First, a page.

A solid October jobs report on Friday spotlighted the surprising durability of the U.S. economy in the face of persistent trade conflicts and a global slowdown.
The economy managed to add 128,000 jobs last month even though tens of thousands of workers were temporarily counted as unemployed because of the now-settled strike against General Motors. What's more, the government revised up its combined estimate of job growth for August and September by a robust 95,000.
Though the unemployment rate ticked up from 3.5% to 3.6% in October, it's still near a five-decade low.
And for a second straight month, average hourly wages rose a decent, if less than spectacular, 3% from a year ago.
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The report from the Labor Department suggested that the economy has enough strength to keep expanding despite the threats from overseas, political tensions at home, a downturn in manufacturing and a chronic gap between the wealthiest Americans and everyone else.
The healthy level of hiring also makes it less likely that the Federal Reserve, which cut short-term interest rates this week for a third time this year, will do so again anytime soon.
"This was an unambiguously strong report," said Kathy Bostjancic, chief U.S. financial economist at Oxford Economics.
The jobs data put stock investors in a buying mood. The Dow Jones Industrial Average closed up 301 points for the day, or 1.1%.
Friday's jobs report also raised the prospect of further job growth to come. The settlement of the GM strike, which contributed to the temporary loss of 41,600 auto factory and likely other related jobs last month, seems sure to lead to a return of those jobs in coming months.
In addition, the labor force participation rate, a gauge of how many adults either have a job or looking for one, reached 63.3%, the best since 2013. That suggests that a rising number of people continue to think it's a good time to find a job.
Besides GM, a temporary drag on hiring last month was the U.S. Census. The government let go of 20,000 short-term workers who had been helping prepare for the 2020 survey.
The economy has been expanding for more than a decade, the longest period of growth on record. But the bump from the 2018 tax cuts is fading, and an aging population and other demographic forces are slowing potential growth.
That slowdown could be worrisome for President Donald Trump, who is seeking re-election next year amid an impeachment inquiry. The economy appears unable to achieve the lasting growth of more than 3% annually that Trump had promised. Within 30 minutes of the jobs report's release, though, the president celebrated the figures on Twitter as a "blowout," adding that "USA ROCKS."
Job growth so far this year has averaged 167,000 a month, down from an average of 223,000 in 2018, according to Labor Department figures. Even so, hiring remains high enough to keep the unemployment rate from rising even as overall growth has become more tepid. On Wednesday, the government estimated that the economy grew in the July-October quarter at a modest 1.9% annual rate.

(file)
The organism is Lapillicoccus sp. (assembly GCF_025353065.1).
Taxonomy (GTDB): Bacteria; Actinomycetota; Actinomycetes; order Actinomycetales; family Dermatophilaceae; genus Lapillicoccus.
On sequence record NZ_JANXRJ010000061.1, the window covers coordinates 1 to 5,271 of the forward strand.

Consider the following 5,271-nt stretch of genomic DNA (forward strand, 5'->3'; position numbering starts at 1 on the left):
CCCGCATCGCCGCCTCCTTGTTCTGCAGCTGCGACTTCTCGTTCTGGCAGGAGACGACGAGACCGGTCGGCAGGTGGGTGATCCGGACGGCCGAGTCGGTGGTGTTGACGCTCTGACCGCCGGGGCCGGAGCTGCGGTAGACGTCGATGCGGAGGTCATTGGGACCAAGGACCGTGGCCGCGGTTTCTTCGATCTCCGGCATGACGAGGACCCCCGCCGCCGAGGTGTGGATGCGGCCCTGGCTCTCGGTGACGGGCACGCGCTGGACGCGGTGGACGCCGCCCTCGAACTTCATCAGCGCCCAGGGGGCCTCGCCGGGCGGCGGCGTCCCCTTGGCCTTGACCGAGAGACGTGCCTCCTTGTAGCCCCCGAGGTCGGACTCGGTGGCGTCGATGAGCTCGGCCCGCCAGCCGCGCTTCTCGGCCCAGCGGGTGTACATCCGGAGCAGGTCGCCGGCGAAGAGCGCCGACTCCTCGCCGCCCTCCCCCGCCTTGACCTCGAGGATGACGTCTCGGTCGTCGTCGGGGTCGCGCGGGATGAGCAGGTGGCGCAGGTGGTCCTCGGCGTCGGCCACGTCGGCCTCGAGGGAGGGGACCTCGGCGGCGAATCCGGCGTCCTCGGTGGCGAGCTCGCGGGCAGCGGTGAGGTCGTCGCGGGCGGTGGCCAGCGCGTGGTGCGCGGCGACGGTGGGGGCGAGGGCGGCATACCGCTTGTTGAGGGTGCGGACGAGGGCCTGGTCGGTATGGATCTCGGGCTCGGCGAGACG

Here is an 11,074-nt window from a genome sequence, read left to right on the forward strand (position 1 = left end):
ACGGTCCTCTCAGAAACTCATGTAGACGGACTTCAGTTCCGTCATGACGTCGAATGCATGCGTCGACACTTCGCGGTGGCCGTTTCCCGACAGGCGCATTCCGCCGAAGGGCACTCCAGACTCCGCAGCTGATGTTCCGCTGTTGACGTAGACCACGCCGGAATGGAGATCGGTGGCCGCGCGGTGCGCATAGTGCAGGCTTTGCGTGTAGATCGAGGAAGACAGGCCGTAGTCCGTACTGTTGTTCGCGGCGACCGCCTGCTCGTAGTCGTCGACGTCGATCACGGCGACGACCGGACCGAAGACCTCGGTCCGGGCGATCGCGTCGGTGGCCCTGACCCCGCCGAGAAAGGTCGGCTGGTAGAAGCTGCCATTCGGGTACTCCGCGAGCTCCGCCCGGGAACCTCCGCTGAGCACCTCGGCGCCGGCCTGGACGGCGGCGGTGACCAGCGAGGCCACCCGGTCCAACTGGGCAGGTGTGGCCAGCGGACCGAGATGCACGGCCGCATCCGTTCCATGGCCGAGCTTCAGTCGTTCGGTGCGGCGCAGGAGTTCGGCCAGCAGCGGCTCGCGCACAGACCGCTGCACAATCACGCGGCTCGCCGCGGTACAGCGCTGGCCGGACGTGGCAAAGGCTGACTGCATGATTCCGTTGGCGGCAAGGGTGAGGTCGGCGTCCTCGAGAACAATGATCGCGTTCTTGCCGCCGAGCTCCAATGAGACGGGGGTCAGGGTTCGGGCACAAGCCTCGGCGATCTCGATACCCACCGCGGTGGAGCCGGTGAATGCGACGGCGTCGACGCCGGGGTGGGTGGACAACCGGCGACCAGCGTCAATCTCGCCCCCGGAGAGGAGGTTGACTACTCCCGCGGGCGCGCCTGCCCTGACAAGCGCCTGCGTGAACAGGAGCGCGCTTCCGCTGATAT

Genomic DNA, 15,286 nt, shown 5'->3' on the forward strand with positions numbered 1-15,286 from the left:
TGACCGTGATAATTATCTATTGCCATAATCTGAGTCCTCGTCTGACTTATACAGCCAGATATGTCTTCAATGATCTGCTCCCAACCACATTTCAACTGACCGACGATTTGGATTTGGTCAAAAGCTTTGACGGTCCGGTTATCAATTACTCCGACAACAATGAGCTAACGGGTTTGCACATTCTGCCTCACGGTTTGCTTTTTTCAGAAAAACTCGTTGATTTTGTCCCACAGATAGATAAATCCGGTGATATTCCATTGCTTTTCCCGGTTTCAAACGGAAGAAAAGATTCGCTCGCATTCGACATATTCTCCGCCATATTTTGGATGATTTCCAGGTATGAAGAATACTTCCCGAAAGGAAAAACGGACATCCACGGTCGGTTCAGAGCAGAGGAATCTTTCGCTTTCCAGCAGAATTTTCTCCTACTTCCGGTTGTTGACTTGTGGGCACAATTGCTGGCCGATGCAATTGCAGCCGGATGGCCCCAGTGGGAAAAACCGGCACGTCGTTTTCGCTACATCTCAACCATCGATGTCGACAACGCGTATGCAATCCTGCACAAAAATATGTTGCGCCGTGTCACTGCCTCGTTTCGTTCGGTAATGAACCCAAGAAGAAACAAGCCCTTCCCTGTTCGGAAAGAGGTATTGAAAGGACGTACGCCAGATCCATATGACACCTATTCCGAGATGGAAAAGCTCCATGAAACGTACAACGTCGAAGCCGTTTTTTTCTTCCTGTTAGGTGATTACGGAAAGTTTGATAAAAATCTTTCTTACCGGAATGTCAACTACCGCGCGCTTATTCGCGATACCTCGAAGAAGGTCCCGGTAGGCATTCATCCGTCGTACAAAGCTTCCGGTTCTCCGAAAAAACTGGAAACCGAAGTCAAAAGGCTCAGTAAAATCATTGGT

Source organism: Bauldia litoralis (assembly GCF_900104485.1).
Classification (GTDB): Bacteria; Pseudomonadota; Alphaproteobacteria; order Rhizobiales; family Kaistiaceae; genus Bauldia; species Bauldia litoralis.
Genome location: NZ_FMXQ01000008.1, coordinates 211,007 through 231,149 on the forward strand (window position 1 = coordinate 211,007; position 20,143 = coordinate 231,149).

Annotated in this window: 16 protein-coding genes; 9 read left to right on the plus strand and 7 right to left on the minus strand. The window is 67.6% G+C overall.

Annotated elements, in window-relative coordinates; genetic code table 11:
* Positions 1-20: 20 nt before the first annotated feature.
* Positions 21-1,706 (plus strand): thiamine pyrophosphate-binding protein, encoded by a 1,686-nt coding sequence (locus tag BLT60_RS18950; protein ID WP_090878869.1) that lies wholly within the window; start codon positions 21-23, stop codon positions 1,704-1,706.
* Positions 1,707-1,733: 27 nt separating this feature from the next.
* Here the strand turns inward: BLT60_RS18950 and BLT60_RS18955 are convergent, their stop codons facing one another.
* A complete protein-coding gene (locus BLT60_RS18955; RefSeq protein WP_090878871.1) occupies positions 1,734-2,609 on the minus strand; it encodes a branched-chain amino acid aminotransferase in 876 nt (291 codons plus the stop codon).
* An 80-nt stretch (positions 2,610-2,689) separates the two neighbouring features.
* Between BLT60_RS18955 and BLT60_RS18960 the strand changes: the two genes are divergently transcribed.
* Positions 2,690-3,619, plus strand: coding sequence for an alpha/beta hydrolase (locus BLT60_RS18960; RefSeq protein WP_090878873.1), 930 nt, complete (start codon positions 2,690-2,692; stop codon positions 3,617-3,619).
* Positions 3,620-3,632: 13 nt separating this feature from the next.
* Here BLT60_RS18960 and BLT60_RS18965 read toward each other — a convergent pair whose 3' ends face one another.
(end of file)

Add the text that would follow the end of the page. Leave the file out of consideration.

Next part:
The hot job market is spurring many employers to raise wages to attract and retain workers. Yet those gains may not always leave workers feeling better off as they grapple with high housing, transportation, health and education expenses.
One employer, Nona Lim, the founder and CEO of a company that supplies rice noodles and broths to grocery stores across the country, says she's had to raise wages 20-25% above the minimum wage of $13.80 in Oakland, California, to attract workers.
"There is a lot of money in the Bay Area in tech but not necessarily in non-tech," said Lim, 45. "It gets kind of challenging working in the Bay Area as a manufacturer. The cost of living is high. The minimum wage is high."
Much of the fuel for overall U.S. growth has come from consumers, who drive about 70% of economic activity. Pay raises are helping some of them. In September, consumers modestly stepped up their spending, and their incomes grew fast enough to let them save more, too.
In a sign that consumer spending is helping to lead to more hiring, restaurants added 47,500 jobs last month.
But even as consumers help drive growth, business investment has become a drag on the economy. Collectively, businesses have slashed their spending on industrial machinery and other equipment, mostly because the U.S.-China trade war has made them reluctant to commit to big purchases. The tariffs between the U.S. and China, the world's two largest economies, have also reduced U.S. exports.
Friday's jobs report hinted at a mixed picture for the start of the holiday shopping season. Retailers added 6,100 jobs last month. But the rise of e-commerce and an increasing concentration of wealth in large U.S. metros have corresponded with the loss of more than 20,000 jobs at retailers over the past 12 months.
A slowdown in pay growth is another source of concern. Hourly average earnings had been rising at a 3.4% annual rate back in February, significantly above the 3% pace in October.
But reduced wage growth might be somewhat misleading. Employers are giving more opportunities to workers who usually start at lower wage levels, and that might have cut into the overall pay gains, said Julia Pollak, a labor economist at ZipRecuriter, an online job marketplace.
"Given the number of women, the number of Hispanics, the number of blacks, the number of young people entering the workforce," Pollak said, "it's quite possible that the influx of all these workers is dragging that average down."